October 23, 2012

It's Not Your Parents' Divorce: How Generational Shifts in Attitude Are Affecting One Practice Area

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Say so long to your comfort zone.
What you need to know
about managing the multigenerational law firm.

June 2006 Issue | Volume 32 Number 4 | Page 35


By Stefani Quane

Back in 1970, when I was in second grade, I was the first kid in my class whose parents were divorced. I remember being so embarrassed by the fact that I hid it from my classmates.

Thirty-five years later, divorce is seen as almost commonplace. Just this past week, I saw two TV commercials featuring divorced people in a lighthearted way. In one, a woman riding a ski lift discusses hiring a financial planner for her settlement money. She wants an advisor who will listen to her ideas—unlike her ex-husband. In another commercial, for a hair color product, a father repeatedly picks up the kids for residential time, and each time he arrives, his ex-wife has a new hairstyle. Divorce, it seems, has gone from embarrassing to mainstream, at least on Madison Avenue.

The fact is, though, these commercials reflect changes in client attitudes that I increasingly see in my family law practice. Newer generations respond differently to the divorce process than older clients do.

On average, the younger clients don’t suffer the sense of shame that older couples experience. With clients who are 40 or older, as we speak about feeling like a failure at marriage, I explain that not all relationships are meant to last forever. As lawyers, we provide cultural wisdom about divorce and are uniquely situated to provide absolution: the pronouncement of being cleared of guilt or blame and relieved of an obligation. The feedback I get is that these conversations are helpful.

Younger clients, however, accept divorce and understand that it is normal to take different paths. This became clear to me when I started to give my comforting “divorce is not shameful” speech to a 32-year-old client. Her response was, “Everyone I know is divorced. Why should I be embarrassed?” The cultural mores around divorce have shifted and younger clients don’t seem to need the affirmations like older couples do.

Another noticeable difference is that younger clients often expect the process to be more amicable. They know about mediation. Having grown up witnessing some wretched divorces, they don’t want that experience for themselves. If they are going to get divorced, they want to do it well. In fact, I had one client who went to a therapist to ask how to do divorce happily. The older therapist scoffed, saying this wasn’t realistic. My client and his spouse refused to believe her and worked toward a healthy, congenial parting.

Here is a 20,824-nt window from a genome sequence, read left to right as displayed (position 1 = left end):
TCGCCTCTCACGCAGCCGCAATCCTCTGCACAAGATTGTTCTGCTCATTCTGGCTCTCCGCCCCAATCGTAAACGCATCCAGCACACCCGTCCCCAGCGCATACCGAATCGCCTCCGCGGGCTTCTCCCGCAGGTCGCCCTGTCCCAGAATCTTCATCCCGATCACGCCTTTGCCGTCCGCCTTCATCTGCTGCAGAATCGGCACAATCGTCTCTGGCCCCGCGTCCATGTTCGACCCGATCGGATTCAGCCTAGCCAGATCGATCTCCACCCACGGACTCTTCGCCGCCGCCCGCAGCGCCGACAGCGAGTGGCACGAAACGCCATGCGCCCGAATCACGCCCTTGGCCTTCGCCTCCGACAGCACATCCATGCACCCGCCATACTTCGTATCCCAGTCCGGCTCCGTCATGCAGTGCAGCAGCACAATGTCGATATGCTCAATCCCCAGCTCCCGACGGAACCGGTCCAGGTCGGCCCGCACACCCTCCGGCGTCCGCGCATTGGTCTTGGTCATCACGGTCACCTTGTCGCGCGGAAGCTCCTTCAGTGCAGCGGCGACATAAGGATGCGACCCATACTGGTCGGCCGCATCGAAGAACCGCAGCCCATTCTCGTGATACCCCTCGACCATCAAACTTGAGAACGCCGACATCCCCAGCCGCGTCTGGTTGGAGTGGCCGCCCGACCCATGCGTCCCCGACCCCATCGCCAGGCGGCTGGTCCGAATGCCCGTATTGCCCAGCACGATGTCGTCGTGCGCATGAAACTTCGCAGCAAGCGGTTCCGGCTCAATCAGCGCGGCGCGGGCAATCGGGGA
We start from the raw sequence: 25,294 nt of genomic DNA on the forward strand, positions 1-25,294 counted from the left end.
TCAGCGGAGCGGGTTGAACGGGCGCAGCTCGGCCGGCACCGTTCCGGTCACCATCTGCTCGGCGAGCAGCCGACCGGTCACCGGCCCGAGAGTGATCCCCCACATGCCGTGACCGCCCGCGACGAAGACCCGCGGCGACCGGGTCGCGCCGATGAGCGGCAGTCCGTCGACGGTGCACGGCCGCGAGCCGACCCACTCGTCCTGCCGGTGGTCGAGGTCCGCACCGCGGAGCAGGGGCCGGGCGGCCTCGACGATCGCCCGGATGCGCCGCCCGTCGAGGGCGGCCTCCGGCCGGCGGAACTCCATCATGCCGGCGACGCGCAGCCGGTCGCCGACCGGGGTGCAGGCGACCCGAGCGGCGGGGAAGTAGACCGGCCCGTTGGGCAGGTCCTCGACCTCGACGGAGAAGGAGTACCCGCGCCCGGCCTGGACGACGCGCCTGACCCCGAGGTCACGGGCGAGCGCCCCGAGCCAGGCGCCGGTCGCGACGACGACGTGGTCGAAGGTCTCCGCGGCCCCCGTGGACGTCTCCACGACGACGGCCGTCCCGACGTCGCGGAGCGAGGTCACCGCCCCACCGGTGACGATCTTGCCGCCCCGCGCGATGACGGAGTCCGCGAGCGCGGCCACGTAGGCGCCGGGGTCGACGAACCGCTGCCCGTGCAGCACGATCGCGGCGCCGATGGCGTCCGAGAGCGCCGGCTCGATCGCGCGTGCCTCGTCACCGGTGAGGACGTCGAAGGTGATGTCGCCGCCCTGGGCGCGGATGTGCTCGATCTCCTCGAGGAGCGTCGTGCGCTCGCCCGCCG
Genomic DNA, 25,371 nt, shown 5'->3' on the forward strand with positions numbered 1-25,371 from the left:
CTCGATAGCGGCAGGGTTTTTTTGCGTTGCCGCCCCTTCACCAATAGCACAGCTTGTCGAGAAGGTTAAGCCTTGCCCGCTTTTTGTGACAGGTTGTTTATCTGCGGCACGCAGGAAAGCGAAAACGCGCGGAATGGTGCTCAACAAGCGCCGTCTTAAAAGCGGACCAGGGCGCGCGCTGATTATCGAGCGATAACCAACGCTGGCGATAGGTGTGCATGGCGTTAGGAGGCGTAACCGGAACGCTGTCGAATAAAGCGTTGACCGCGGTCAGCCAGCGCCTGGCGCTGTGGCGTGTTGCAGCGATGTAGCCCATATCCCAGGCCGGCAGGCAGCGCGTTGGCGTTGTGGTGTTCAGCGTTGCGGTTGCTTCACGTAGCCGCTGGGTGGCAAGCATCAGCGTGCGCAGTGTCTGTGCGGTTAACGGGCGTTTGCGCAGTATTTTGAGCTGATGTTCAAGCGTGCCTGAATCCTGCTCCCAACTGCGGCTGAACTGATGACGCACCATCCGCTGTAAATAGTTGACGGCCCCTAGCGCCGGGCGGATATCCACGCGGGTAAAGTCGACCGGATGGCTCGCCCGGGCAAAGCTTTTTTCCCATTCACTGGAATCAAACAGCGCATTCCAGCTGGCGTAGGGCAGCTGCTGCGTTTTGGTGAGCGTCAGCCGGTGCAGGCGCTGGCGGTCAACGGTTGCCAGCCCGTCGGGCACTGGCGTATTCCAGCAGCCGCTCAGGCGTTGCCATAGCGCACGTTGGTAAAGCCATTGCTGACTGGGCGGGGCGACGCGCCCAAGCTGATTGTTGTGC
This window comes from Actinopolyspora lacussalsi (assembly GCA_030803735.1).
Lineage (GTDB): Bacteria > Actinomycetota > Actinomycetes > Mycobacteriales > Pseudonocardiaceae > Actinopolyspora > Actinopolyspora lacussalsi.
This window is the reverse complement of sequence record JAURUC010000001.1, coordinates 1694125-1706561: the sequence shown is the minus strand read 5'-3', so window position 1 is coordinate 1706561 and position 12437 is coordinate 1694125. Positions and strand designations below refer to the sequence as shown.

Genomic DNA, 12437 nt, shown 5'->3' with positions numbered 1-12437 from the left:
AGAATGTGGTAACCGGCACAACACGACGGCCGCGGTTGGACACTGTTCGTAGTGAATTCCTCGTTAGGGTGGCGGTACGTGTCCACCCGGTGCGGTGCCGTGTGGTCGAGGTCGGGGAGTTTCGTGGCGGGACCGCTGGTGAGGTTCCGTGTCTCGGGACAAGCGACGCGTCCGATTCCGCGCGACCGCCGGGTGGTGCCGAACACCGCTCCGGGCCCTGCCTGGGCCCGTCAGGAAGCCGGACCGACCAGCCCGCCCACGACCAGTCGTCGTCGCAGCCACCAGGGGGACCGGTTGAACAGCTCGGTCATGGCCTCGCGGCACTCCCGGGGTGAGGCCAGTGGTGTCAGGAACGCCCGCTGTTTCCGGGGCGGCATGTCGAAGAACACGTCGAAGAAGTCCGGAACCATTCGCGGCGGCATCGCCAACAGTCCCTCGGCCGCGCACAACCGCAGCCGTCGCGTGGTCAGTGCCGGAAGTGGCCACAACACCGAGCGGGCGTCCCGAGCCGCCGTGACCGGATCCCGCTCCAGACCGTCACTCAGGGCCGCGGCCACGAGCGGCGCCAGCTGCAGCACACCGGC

Older clients, on the other hand, are often unfamiliar with the newer options of mediation and collaborative divorce. Also, when they seek advice from their divorced peers, well-wishing friends frequently advise hiring a good lawyer to avoid being taken to the cleaners. Once I explain the more amicable options to older clients, they are visibly relieved that the process doesn’t have to be as costly or contentious.

Emotional maturity, too, is another generational difference that factors into divorce. Although younger couples value amicable results, they often lack skills for achieving such results. For example, they may not be skillful at keeping strong emotions in check or may lack the wisdom to put issues into proper perspective. With older couples, I often don’t see the fiery blowups of youth.

All generations, clearly, can benefit from a more balanced approach to resolving conflict. The prediction is that collaborative divorce is going to be the standard for the field some day. I believe we are seeing signs of this now in the generational shifts in attitudes toward divorce. Maybe the big change will happen just about the time they start showing happy divorce cartoons for children on TV.